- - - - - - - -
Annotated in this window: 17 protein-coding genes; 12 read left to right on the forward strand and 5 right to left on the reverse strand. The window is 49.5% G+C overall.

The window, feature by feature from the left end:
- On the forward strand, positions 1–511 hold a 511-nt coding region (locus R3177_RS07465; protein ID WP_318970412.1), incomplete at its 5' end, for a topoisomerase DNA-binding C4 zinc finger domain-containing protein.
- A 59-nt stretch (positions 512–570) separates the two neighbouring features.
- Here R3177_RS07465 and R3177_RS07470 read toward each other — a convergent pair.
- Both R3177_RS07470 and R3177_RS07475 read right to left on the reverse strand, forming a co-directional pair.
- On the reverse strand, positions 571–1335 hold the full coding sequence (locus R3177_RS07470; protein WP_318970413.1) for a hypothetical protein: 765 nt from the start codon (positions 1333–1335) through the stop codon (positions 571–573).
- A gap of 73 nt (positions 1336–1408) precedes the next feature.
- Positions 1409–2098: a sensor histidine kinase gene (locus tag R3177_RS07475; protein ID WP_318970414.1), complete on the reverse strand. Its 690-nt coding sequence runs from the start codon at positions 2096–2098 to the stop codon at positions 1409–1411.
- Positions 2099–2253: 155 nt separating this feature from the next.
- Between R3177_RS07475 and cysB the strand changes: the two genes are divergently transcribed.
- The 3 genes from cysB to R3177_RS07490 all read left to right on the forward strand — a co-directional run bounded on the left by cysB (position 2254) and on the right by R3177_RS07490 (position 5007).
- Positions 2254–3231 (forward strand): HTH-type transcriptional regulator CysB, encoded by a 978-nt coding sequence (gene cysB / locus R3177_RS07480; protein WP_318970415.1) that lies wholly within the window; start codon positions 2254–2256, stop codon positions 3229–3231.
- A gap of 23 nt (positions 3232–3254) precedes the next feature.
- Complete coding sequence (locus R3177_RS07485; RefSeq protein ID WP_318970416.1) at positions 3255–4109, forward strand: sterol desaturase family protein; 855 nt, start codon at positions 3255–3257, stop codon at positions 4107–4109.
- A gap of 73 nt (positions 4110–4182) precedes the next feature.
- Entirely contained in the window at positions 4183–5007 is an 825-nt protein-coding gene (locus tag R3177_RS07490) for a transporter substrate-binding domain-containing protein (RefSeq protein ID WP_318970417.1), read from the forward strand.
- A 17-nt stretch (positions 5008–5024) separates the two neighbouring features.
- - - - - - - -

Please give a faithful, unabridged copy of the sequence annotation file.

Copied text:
Annotated in this window: 17 protein-coding genes; 12 read left to right on the forward strand and 5 right to left on the reverse strand. The window is 49.5% G+C overall.

The window, feature by feature from the left end:
- On the forward strand, positions 1–511 hold a 511-nt coding region (locus R3177_RS07465; protein ID WP_318970412.1), incomplete at its 5' end, for a topoisomerase DNA-binding C4 zinc finger domain-containing protein.
- A 59-nt stretch (positions 512–570) separates the two neighbouring features.
- Here R3177_RS07465 and R3177_RS07470 read toward each other — a convergent pair.
- Both R3177_RS07470 and R3177_RS07475 read right to left on the reverse strand, forming a co-directional pair.
- On the reverse strand, positions 571–1335 hold the full coding sequence (locus R3177_RS07470; protein WP_318970413.1) for a hypothetical protein: 765 nt from the start codon (positions 1333–1335) through the stop codon (positions 571–573).
- A gap of 73 nt (positions 1336–1408) precedes the next feature.
- Positions 1409–2098: a sensor histidine kinase gene (locus tag R3177_RS07475; protein ID WP_318970414.1), complete on the reverse strand. Its 690-nt coding sequence runs from the start codon at positions 2096–2098 to the stop codon at positions 1409–1411.
- Positions 2099–2253: 155 nt separating this feature from the next.
- Between R3177_RS07475 and cysB the strand changes: the two genes are divergently transcribed.
- The 3 genes from cysB to R3177_RS07490 all read left to right on the forward strand — a co-directional run bounded on the left by cysB (position 2254) and on the right by R3177_RS07490 (position 5007).
- Positions 2254–3231 (forward strand): HTH-type transcriptional regulator CysB, encoded by a 978-nt coding sequence (gene cysB / locus R3177_RS07480; protein WP_318970415.1) that lies wholly within the window; start codon positions 2254–2256, stop codon positions 3229–3231.
- A gap of 23 nt (positions 3232–3254) precedes the next feature.
- Complete coding sequence (locus R3177_RS07485; RefSeq protein ID WP_318970416.1) at positions 3255–4109, forward strand: sterol desaturase family protein; 855 nt, start codon at positions 3255–3257, stop codon at positions 4107–4109.
- A gap of 73 nt (positions 4110–4182) precedes the next feature.
- Entirely contained in the window at positions 4183–5007 is an 825-nt protein-coding gene (locus tag R3177_RS07490) for a transporter substrate-binding domain-containing protein (RefSeq protein ID WP_318970417.1), read from the forward strand.
- A 17-nt stretch (positions 5008–5024) separates the two neighbouring features.